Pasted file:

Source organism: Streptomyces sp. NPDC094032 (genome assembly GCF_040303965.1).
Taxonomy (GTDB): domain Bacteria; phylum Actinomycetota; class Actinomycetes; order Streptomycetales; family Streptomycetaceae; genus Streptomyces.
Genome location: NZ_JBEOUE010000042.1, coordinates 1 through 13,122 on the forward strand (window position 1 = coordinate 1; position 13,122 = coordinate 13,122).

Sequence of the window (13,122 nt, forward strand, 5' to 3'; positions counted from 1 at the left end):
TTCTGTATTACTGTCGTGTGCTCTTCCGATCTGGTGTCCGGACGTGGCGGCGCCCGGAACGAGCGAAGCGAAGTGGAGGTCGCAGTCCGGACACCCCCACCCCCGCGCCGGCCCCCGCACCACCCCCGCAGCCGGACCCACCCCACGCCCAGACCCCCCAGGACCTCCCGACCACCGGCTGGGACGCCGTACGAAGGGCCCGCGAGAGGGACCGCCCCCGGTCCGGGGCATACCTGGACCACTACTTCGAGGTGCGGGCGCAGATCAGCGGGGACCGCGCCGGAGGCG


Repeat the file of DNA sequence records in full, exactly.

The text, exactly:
Source organism: Streptomyces sp. NPDC094032 (genome assembly GCF_040303965.1).
Taxonomy (GTDB): domain Bacteria; phylum Actinomycetota; class Actinomycetes; order Streptomycetales; family Streptomycetaceae; genus Streptomyces.
Genome location: NZ_JBEOUE010000042.1, coordinates 1 through 13,122 on the forward strand (window position 1 = coordinate 1; position 13,122 = coordinate 13,122).

Sequence of the window (13,122 nt, forward strand, 5' to 3'; positions counted from 1 at the left end):
TTCTGTATTACTGTCGTGTGCTCTTCCGATCTGGTGTCCGGACGTGGCGGCGCCCGGAACGAGCGAAGCGAAGTGGAGGTCGCAGTCCGGACACCCCCACCCCCGCGCCGGCCCCCGCACCACCCCCGCAGCCGGACCCACCCCACGCCCAGACCCCCCAGGACCTCCCGACCACCGGCTGGGACGCCGTACGAAGGGCCCGCGAGAGGGACCGCCCCCGGTCCGGGGCATACCTGGACCACTACTTCGAGGTGCGGGCGCAGATCAGCGGGGACCGCGCCGGAGGCG